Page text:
The effect of current cigarette smoking on calf muscle hemoglobin oxygen saturation in patients with intermittent claudication

Azhar Afaq, Polly S. Montgomery, Kristy J. Scott, Steve M. Blevins, Thomas L. Whitsett, Andrew W. Gardner

Research output: Contribution to journalArticle

17 Citations (Scopus)

Abstract

The purpose of this study was to compare calf muscle hemoglobin oxygen saturation response during exercise between smokers and non-smokers with peripheral arterial disease. Patients limited by intermittent claudication who were smokers (n = 12) were compared with those who had not smoked (n = 28) for at least 1 year prior to investigation. Ankle/ brachial index (ABI) measurements were obtained with Doppler ultrasound, and maximal calf blood flow was measured by venous occlusion plethysmography. Hemoglobin oxygen saturation (StO2) of the calf muscle, initial claudication distance (ICD), and absolute claudication distance (ACD) were obtained during a graded treadmill test. Smokers refrained from smoking on the morning of the test. Smokers had similar ABI values compared with non-smokers (0.70 ± 0.26 vs 0.73 ± 0.23 [mean ± SD]; p = 0.808), whereas the smokers had lower values for maximal calf blood flow (8.71 ± 5.76 %/min vs 11.48 ± 4.46 %/min; p = 0.038), ICD (122 ± 123m vs 243 ± 177 m; p = 0.023), and ACD (284 ± 170m vs 452 ± 263 m; p = 0.023). Additionally, smokers had lower calf muscle StO2 values at the end of 1 minute (16 ± 15% vs 37 ± 19%; p = 0.002) and 2 minutes of exercise (16 ± 16% vs 35 ± 25%; p = 0.008), and at the occurrence of ICD (17 ± 17% vs 32 ± 23%; p = 0.033) and ACD (16 ± 16% vs 32 ± 24%; p = 0.024). After adjusting for blood flow, calf muscle StO2 values remained lower in the smokers (p < 0.05). Finally, calf muscle StO2 at the end of the first minute of exercise was related to ICD (r = 0.611, p < 0.001) and ACD (r = 0.443, p < 0.01). In conclusion, smokers limited by intermittent claudication have lower calf muscle StO2 during exercise than non-smokers, and lower StO2 during exercise is associated with shorter ICD and ACD.

Original languageEnglish (US)
Pages (from-to)167-173
Number of pages7
JournalVascular Medicine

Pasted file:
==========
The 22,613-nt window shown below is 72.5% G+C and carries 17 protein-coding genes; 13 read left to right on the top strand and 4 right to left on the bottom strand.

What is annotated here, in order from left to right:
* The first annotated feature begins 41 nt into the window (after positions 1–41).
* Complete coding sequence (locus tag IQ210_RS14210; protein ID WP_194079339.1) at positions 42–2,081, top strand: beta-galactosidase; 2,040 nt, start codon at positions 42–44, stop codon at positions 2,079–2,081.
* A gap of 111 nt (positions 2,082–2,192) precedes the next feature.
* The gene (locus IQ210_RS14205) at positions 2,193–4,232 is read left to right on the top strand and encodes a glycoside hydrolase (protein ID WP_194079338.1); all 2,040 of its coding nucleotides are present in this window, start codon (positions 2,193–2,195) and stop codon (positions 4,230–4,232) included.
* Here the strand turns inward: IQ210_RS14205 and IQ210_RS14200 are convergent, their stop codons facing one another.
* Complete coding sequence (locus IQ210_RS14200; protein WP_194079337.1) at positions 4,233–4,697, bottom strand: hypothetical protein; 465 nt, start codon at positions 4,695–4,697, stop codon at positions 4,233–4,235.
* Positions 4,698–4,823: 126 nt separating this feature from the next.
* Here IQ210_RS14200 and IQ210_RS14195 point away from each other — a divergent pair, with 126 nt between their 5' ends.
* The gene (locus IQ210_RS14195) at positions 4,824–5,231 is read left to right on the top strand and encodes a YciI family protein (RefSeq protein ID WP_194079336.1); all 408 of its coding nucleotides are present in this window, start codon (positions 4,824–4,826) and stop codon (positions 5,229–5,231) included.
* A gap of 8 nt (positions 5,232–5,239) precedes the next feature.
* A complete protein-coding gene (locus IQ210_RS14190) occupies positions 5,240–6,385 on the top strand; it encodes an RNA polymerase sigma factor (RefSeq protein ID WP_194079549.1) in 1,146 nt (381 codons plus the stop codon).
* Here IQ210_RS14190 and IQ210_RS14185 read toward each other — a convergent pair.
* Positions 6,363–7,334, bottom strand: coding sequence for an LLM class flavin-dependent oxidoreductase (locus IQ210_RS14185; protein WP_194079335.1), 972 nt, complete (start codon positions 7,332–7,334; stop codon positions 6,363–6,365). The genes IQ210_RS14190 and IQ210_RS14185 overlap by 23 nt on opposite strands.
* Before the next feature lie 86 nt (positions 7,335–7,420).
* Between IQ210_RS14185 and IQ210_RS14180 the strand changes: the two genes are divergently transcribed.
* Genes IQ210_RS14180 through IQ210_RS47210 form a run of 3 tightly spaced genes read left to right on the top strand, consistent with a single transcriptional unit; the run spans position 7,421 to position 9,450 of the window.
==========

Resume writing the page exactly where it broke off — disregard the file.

Volume12
Issue number3
DOIs
StatePublished - Nov 14 2007

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Intermittent Claudication
Hemoglobins
Smoking
Oxygen
Muscles
Ankle Brachial Index
Exercise
Doppler Ultrasonography
Plethysmography
Peripheral Arterial Disease
Exercise Test

All Science Journal Classification (ASJC) codes

  • Cardiology and Cardiovascular Medicine

Cite this

Afaq, Azhar ; Montgomery, Polly S. ; Scott, Kristy J. ; Blevins, Steve M. ; Whitsett, Thomas L. ; Gardner, Andrew W. / The effect of current cigarette smoking on calf muscle hemoglobin oxygen saturation in patients with intermittent claudication. In: Vascular Medicine. 2007 ; Vol. 12, No. 3. pp. 167-173.
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title = "The effect of current cigarette smoking on calf muscle hemoglobin oxygen saturation in patients with intermittent claudication",
abstract = "The purpose of this study was to compare calf muscle hemoglobin oxygen saturation response during exercise between smokers and non-smokers with peripheral arterial disease. Patients limited by intermittent claudication who were smokers (n = 12) were compared with those who had not smoked (n = 28) for at least 1 year prior to investigation. Ankle/ brachial index (ABI) measurements were obtained with Doppler ultrasound, and maximal calf blood flow was measured by venous occlusion plethysmography. Hemoglobin oxygen saturation (StO2) of the calf muscle, initial claudication distance (ICD), and absolute claudication distance (ACD) were obtained during a graded treadmill test. Smokers refrained from smoking on the morning of the test. Smokers had similar ABI values compared with non-smokers (0.70 ± 0.26 vs 0.73 ± 0.23 [mean ± SD]; p = 0.808), whereas the smokers had lower values for maximal calf blood flow (8.71 ± 5.76 {\%}/min vs 11.48 ± 4.46 {\%}/min; p = 0.038), ICD (122 ± 123m vs 243 ± 177 m; p = 0.023), and ACD (284 ± 170m vs 452 ± 263 m; p = 0.023). Additionally, smokers had lower calf muscle StO2 values at the end of 1 minute (16 ± 15{\%} vs 37 ± 19{\%}; p = 0.002) and 2 minutes of exercise (16 ± 16{\%} vs 35 ± 25{\%}; p = 0.008), and at the occurrence of ICD (17 ± 17{\%} vs 32 ± 23{\%}; p = 0.033) and ACD (16 ± 16{\%} vs 32 ± 24{\%}; p = 0.024). After adjusting for blood flow, calf muscle StO2 values remained lower in the smokers (p < 0.05). Finally, calf muscle StO2 at the end of the first minute of exercise was related to ICD (r = 0.611, p < 0.001) and ACD (r = 0.443, p < 0.01). In conclusion, smokers limited by intermittent claudication have lower calf muscle StO2 during exercise than non-smokers, and lower StO2 during exercise is associated with shorter ICD and ACD.",